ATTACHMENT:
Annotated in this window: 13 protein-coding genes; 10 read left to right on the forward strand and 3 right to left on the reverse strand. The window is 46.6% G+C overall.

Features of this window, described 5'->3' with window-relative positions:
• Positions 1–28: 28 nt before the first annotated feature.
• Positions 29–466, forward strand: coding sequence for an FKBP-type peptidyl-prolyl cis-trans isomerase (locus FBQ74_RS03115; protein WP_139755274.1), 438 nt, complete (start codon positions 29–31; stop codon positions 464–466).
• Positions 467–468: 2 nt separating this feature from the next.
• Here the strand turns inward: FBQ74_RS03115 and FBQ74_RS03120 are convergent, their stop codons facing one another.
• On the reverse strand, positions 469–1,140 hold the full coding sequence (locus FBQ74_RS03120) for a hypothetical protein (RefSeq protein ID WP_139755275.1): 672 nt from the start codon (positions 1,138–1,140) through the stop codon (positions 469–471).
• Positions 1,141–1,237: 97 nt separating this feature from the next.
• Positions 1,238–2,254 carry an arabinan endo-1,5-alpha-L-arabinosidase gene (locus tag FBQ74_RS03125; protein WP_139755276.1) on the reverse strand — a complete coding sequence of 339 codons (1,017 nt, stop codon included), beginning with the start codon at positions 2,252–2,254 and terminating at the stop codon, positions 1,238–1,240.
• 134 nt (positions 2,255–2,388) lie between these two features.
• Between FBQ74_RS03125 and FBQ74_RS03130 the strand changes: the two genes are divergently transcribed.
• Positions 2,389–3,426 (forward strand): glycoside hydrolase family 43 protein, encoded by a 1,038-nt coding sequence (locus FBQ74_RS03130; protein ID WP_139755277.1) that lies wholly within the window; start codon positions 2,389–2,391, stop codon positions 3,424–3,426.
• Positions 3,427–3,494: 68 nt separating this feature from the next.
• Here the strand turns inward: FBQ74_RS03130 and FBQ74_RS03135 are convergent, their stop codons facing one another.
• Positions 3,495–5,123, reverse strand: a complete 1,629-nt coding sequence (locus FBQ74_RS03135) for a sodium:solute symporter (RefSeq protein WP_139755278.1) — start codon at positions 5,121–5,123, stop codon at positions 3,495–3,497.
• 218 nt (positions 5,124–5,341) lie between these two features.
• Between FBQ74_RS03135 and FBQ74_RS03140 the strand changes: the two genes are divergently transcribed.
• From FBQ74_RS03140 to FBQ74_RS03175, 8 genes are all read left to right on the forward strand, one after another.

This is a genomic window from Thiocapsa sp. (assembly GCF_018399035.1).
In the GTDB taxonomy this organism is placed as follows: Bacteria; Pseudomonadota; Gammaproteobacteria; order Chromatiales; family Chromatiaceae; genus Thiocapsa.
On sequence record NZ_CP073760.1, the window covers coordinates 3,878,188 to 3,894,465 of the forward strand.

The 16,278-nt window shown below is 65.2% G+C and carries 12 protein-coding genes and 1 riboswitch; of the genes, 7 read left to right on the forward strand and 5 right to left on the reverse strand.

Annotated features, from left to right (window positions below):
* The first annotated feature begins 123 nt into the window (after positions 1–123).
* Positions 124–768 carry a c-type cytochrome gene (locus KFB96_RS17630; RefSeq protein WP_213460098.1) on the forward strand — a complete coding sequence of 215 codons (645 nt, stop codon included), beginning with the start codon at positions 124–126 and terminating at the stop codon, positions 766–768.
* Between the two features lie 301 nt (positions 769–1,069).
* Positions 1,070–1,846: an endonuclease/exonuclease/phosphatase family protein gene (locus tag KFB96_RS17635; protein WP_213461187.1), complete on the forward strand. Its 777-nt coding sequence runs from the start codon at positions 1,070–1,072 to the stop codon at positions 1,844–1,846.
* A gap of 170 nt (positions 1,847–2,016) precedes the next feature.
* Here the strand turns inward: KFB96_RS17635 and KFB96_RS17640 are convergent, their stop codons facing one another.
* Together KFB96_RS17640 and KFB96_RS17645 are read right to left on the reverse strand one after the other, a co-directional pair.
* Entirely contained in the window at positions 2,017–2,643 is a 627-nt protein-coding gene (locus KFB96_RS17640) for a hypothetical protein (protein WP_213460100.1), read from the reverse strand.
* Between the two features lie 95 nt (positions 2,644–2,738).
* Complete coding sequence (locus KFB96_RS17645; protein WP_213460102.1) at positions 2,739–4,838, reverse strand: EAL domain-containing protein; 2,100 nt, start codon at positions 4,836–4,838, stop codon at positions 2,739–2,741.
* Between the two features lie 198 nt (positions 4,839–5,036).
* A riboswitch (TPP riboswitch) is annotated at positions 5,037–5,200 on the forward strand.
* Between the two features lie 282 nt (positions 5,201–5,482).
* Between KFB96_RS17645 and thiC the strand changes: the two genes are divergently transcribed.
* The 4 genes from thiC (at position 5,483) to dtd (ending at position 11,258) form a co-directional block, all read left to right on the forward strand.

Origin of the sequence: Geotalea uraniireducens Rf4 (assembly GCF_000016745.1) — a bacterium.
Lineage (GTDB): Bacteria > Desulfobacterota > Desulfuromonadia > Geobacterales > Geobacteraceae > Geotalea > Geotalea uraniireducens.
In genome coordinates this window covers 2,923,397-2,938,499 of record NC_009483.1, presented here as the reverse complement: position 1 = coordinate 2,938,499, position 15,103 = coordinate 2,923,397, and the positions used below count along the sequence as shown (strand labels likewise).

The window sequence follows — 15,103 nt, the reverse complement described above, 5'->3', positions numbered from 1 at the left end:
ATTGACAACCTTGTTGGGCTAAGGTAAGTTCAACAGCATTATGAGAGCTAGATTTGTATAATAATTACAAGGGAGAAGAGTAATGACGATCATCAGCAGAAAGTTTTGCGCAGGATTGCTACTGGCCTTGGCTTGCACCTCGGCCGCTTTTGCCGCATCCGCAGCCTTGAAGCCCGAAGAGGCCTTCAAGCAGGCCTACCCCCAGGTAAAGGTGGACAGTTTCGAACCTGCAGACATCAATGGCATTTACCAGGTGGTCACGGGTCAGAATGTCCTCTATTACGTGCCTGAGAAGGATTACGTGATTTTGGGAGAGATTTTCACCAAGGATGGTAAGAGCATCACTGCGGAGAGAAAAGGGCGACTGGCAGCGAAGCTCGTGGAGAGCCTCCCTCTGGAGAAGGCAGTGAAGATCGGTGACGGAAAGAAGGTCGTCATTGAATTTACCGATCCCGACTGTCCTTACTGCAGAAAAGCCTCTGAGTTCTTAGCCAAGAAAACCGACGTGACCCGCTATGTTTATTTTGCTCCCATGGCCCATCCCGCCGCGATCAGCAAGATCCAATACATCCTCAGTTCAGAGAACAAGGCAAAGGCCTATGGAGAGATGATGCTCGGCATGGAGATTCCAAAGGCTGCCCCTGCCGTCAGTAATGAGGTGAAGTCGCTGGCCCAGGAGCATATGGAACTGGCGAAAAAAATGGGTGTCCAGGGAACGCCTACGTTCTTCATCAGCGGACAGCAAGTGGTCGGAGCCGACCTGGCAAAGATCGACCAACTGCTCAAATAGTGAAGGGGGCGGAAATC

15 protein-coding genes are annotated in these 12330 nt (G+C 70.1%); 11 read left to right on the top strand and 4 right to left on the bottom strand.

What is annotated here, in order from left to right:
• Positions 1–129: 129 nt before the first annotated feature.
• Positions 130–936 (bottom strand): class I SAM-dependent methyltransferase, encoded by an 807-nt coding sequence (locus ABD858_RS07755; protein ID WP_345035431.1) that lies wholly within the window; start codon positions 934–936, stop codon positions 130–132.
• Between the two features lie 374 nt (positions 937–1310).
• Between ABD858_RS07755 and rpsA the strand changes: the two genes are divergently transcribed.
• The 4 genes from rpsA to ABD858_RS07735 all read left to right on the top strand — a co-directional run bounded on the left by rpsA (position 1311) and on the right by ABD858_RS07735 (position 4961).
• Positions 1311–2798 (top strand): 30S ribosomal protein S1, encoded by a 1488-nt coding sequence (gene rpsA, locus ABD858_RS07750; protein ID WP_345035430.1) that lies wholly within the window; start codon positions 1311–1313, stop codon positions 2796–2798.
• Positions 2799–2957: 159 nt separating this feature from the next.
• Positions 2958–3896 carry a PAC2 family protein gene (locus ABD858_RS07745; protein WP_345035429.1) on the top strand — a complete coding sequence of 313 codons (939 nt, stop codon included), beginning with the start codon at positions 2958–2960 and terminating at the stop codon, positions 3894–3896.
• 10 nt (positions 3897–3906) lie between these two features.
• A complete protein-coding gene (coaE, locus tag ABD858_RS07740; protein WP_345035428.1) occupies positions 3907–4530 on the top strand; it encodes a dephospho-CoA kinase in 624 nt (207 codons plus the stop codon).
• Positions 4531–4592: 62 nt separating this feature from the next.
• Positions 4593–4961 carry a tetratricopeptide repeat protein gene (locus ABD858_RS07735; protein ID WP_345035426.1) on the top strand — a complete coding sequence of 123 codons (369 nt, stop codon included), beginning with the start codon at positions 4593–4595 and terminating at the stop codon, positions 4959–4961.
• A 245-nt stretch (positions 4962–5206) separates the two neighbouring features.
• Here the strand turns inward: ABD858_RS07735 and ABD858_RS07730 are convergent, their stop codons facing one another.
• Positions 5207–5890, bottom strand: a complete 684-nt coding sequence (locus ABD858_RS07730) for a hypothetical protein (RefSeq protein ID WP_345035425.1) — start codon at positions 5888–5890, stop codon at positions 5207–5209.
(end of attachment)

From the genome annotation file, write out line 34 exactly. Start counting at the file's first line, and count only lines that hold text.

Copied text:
* Between the two features lie 198 nt (positions 4,839–5,036).